In the evenings we retreat back to the porch and hammock at Man's House and catch up on the day. This day Bob had gone down to the southern most beach in town where the fishing boats come in and he was telling us about the different catches and what he decided to bring home for us to cook for dinner.
The house we rented slept five people so we did the only logical thing being bold young men and invited three beautiful women to join us. We all got along well and enjoyed getting to know each other. One day we decided to rent bikes and check out a nearby park called Cabo Blanco.
It was a long and arduous day trip but we pushed through and the scenery was fabulous.
Eventually we saw our destination in sight and we pedaled our rickety bicycles down the other side to the ocean's edge.
When we finally got back to the beach we found this amazing park, full of the most incredible snakes and birds and flora. I really love this stand of yellow bamboo dwarfing Grace and Kam as they make their way to the beach for a swim.
But most days we ended up back at the surfing beach. Some of the guys and girls traveling for as long as we were would build and set up their own surf camps right at the water's edge. Some of the camps were pretty ornately decorated with old boards and bottles and found objects and we wondered if we might have been better off. But then the police would sweep through and breakup the camps and the squatters and we realized we were much better off playing by the few laid back rules the town did have.
Even though all three girls tried surfing and loved it, they wanted to travel some more to other parts of the country so they decided to leave us halfway through our stay. For the final night we went to Mary's, a local restaurant, and feasted on their amazing homemade ice cream.
After the ladies left the focus was back to nonstop surfing and writing for Bob and I so we treated ourselves to a few "luxuries". The bike and surfboard rack made out of PVC pipe and pipe fasteners was one of the greatest discoveries while down there, which we ended up selling for the same modest price we paid for it. The radio we acquired in the next town over so we could listen to a funny station called Radio Dos which played a funny mix of American pop hits from the 60's, 70's and 80's.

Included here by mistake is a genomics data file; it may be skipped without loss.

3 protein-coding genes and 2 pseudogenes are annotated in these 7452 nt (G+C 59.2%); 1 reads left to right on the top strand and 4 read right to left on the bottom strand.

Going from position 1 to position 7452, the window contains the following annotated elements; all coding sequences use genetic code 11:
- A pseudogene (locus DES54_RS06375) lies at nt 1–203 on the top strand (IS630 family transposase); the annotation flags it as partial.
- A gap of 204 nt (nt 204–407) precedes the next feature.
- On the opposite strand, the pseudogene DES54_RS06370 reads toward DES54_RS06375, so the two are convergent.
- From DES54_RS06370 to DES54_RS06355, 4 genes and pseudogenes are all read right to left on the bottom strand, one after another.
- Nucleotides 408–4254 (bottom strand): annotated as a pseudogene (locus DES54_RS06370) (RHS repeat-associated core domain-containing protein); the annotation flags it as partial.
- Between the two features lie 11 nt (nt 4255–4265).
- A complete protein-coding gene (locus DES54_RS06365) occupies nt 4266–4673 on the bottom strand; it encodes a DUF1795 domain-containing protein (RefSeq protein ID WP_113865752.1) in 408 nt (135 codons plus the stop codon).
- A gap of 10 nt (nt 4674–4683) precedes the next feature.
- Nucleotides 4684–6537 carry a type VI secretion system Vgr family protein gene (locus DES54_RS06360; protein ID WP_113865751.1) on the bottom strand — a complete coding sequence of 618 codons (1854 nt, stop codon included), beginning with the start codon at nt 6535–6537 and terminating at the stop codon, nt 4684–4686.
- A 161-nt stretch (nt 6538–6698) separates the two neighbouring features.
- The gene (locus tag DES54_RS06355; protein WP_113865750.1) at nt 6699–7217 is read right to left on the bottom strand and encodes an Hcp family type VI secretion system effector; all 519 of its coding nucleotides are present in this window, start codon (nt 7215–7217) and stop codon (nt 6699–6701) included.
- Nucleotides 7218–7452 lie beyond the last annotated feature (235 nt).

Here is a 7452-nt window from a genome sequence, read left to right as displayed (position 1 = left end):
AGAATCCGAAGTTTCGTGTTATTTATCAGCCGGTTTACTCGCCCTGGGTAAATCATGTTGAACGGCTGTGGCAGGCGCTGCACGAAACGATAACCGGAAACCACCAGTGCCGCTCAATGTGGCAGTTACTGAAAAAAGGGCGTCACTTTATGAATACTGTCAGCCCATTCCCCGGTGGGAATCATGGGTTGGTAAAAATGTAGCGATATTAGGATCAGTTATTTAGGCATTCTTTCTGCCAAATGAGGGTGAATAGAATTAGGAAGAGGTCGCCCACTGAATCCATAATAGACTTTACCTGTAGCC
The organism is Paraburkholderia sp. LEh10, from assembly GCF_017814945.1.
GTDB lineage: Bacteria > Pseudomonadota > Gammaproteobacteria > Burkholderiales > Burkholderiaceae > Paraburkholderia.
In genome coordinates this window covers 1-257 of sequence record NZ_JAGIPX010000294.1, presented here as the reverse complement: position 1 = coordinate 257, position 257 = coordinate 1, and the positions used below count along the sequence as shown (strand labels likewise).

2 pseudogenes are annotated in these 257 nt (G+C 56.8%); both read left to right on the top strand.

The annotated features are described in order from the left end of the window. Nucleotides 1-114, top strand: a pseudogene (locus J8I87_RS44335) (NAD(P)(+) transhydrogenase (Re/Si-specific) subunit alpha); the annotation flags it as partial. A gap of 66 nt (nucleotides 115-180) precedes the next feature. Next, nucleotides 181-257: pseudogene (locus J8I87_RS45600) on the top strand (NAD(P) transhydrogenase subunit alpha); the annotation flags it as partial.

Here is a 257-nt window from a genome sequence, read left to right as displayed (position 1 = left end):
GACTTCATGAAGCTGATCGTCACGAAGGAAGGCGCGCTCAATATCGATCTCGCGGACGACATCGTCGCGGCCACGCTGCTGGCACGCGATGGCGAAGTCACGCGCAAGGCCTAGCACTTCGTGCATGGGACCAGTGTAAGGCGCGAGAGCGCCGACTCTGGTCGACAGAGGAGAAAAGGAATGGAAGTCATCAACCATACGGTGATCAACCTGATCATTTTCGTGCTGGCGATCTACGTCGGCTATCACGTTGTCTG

We did a lot of walking. With no necessary agenda we went where the day naturally wanted to take us. The flora and fauna was forever catching our attention. Flocks of pelicans caught Bob's attention and years later he would make this great piece of art, Pelicanos.
Between the palm groves and the beaches with their rock formations and the shells and different finds our consciousness was raised and the days seemed rich with discovery.
The local stops for snacks and bites to eat were called "sodas" and each one had it's specialty. Near us in the more residential part of town was a church and school and soda that served the best fresh ceviche. Here a local green parrot of some kind must have been curious to see what the gringo was snacking on.
Most mornings we didn't see anyone on the road at 6am so we walked silently and relished in our peaceful morning routine. It wasn't uncommon to see the monkey mothers carrying their young across the power lines that zig-zagged the main road, but you never tired of the sight.
The Bambu was a little wooden cafe that had a full-sized restaurant oven precariously perched out back under a huge blue tarp where they would make the most delicious banana and nut bread.